St Andrews´ Byre Theatre closes suddenly

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The Byre Theatre in St Andrews is to go dark and the company running it has ceased trading with immediate effect.

The theatre was due to be taken under the wing of the new Fife Culture Trust from April 1. Two charity performances on the January 30 and 31 will take place and the building will close its doors on Thursday night.

In a statement, the board of the Byre Theatre Ltd said: "The Byre has struggled to cover its costs ever since the new building opened and the problem became acute when the annual grant it had received from the former Scottish Arts Council ended in 2011.

"Expenditure was reduced by losing staff, making increased use of volunteers, and by other means. These included franchising the café-bar and restaurant, a change that was initially successful but ended with the closure of the new business and debts to the theatre."

Ironically, the theatre has just reported its busiest Christmas period ever. There were just under 8,000 tickets sold for its pantomime and large audiences for live film streamings from the Royal Opera and National Theatre. Ticket sales were never sufficient to cover overheads and staff costs.

The statement continues: "The board was hoping that these ongoing challenges could be resolved through the planned participation in the new Fife Cultural Trust from 1 April 2013 but, given the scale of the challenges being faced by the Byre, it became clear to us that this would no longer be a feasible option.

"The board has, of course, explored all other possibilities, including consultation with Creative Scotland and Fife Council, but there was no alternative to liquidation."

The original Byre Theatre was founded in a semi-derelict cow byre in 1933 by Alexander B Paterson, a local freelance journalist and playwright. The original building was demolished in 1969 and a new theatre opened in 1970. A £5.5 million rebuild was carried out in 2001.

In 2007 the Byre's annual grant from the Scottish Arts Council was cut by two thirds to £150,000 and it moved from being a producing company to being be run largely as a receiving house. This grant was removed in 2011 despite a legal challenge from the theatre's board.

The building is owned by Fife Council, which will be seeking an early meeting with the administrators, once appointed.

3 Comments

  1. Byre Theatre Closure

    Having read your news item on the closure of the Byre Theatre in St. Andrews, I was surprised to see the statement, “A £5.5m refurbishment was carried out in 2001.” As the design architect for Byre Theatre 2 (~1970-2000) my understanding is that the second Byre Theatre was demolished and the site (approximately) doubled in area prior to the construction of the present building.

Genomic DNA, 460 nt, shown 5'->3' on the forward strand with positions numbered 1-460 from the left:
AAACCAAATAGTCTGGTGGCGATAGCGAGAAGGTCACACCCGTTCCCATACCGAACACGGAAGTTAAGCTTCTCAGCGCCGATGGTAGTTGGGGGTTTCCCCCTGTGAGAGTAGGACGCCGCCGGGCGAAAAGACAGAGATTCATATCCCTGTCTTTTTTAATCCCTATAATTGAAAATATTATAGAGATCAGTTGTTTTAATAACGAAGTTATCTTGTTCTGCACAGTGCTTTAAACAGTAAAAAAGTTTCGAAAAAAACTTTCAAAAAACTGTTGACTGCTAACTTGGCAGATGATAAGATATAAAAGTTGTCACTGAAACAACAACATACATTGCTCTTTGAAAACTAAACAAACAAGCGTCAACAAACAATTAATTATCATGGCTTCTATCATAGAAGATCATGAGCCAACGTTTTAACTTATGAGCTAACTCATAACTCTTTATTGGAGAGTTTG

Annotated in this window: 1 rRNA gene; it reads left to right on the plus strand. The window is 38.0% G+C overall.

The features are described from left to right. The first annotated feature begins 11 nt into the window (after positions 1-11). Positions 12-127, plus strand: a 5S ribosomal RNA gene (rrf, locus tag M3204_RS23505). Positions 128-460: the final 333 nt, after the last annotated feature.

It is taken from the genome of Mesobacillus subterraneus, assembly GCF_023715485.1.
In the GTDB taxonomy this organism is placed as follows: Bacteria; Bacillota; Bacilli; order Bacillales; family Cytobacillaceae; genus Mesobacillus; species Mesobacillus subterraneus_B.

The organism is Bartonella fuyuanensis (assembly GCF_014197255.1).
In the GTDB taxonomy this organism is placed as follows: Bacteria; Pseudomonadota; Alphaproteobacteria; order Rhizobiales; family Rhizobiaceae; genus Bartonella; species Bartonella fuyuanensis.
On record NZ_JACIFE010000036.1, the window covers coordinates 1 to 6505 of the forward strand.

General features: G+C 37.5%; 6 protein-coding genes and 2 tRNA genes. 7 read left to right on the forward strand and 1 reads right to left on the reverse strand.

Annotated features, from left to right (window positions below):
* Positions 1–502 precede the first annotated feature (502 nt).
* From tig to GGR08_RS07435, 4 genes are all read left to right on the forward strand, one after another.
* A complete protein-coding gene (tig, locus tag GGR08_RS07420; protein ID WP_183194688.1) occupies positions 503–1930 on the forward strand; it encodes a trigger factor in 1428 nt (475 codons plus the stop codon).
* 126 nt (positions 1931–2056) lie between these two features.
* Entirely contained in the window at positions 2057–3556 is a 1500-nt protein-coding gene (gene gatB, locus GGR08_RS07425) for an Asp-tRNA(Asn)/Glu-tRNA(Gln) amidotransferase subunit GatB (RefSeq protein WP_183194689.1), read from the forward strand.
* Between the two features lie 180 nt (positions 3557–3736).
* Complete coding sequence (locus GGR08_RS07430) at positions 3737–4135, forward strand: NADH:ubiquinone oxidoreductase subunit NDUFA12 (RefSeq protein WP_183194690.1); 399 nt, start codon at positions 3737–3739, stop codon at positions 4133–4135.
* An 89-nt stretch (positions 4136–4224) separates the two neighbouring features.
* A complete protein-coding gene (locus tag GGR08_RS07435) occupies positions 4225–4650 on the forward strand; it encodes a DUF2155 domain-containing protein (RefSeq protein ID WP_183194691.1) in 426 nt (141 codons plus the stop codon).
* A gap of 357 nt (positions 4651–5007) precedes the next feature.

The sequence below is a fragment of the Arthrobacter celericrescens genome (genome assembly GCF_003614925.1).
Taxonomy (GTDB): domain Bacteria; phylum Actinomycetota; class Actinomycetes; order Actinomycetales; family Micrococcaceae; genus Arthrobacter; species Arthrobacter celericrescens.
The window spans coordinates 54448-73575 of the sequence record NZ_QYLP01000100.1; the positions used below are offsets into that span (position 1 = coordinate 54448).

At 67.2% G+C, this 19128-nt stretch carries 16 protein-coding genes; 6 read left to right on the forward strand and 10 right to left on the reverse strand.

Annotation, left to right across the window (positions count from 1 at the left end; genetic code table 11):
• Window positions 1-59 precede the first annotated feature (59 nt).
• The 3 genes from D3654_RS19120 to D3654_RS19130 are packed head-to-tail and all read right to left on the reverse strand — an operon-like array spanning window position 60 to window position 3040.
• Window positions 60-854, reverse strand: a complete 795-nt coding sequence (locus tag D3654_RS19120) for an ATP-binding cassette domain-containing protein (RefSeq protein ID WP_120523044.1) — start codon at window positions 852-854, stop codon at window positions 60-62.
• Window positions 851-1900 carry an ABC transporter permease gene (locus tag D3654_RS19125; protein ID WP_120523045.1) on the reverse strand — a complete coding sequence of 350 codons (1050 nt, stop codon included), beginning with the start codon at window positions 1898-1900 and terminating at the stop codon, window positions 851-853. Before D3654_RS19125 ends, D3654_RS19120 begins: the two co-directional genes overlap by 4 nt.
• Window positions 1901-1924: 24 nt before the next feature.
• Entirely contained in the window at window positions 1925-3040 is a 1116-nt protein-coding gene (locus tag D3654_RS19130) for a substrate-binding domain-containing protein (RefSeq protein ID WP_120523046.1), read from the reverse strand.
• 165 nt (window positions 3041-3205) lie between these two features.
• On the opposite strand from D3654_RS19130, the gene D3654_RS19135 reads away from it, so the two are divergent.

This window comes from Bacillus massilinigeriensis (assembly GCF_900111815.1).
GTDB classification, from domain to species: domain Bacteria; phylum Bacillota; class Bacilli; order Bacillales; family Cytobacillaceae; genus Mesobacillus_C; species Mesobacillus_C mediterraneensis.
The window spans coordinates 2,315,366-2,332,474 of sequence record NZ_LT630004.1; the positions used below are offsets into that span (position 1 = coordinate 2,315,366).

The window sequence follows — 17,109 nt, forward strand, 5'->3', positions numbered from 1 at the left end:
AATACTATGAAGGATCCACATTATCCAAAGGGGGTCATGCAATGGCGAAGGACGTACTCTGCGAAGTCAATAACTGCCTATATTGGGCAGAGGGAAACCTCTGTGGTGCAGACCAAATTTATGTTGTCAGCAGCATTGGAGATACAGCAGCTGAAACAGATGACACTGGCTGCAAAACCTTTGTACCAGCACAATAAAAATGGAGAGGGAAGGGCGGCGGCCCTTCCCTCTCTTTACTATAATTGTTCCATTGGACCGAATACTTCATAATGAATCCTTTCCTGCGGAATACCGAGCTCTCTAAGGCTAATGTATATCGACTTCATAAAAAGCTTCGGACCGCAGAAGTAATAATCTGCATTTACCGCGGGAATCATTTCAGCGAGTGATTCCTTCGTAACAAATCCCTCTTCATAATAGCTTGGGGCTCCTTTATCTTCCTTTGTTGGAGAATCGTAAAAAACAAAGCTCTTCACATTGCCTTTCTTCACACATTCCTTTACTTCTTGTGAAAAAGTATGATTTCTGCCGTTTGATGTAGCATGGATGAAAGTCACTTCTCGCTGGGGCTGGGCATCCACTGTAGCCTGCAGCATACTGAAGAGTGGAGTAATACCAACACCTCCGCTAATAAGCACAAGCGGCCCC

Though the number of seats was almost doubled the business plan for Byre Theatre 2 was substantially the same as for the original Byre – and deliberately so. Both operated with a very small professional (paid) company supported by large contributions from local volunteers across all aspects of their operations on stage and off.

    Byre Theatre 3 is substantially different both in its range and size of facilities and its dependence on paid inputs of personnel and services. Therein probably lies the problem. The original large grant of Lottery money may have been a Trojan horse. Sometimes there is nothing so expensive as free money!

    Allan Rodger, Melbourne

  2. Thank-you for your comment Allan, you quite right and my original use of “refurbishment” was something of an understatement.

    It is very interesting to hear your comment on the size of Byre 3 and its dependence on paid inputs of personell and services. I suspect that you have got to the nub of the problem there.

    The Byre is not to be closed without a fight, it must be said. There is a facebook page: “Save the Byre” which is a good start point to get into contact with the campaign’s organisers.

    It would appear that the new Fife Culture Trust will still take over the running of the Byre, as was originally intended. What I find particularly sad is the personal loss which the current situation has caused. I understand that individuals hired to work on recent productions there have had their cheques returned, unpayable.

    Thom Dibdin, Edinburgh

  3. Hey Matt,I agree. The Church used to be the steward of the cutlarul arts, in a way. The Reformation caused some overreactions to art such that certain strands of the church shunned artists and great art. I think we\’re right to be wary of the danger of idolatry (worshipping art), but that doesn\’t usually stop us from adoring God\’s creation (though creation idolatry certain exists). Great art done to the glory of God (like Bach\’s soli deo gloria) inspires great thoughts of God and great acts for God.

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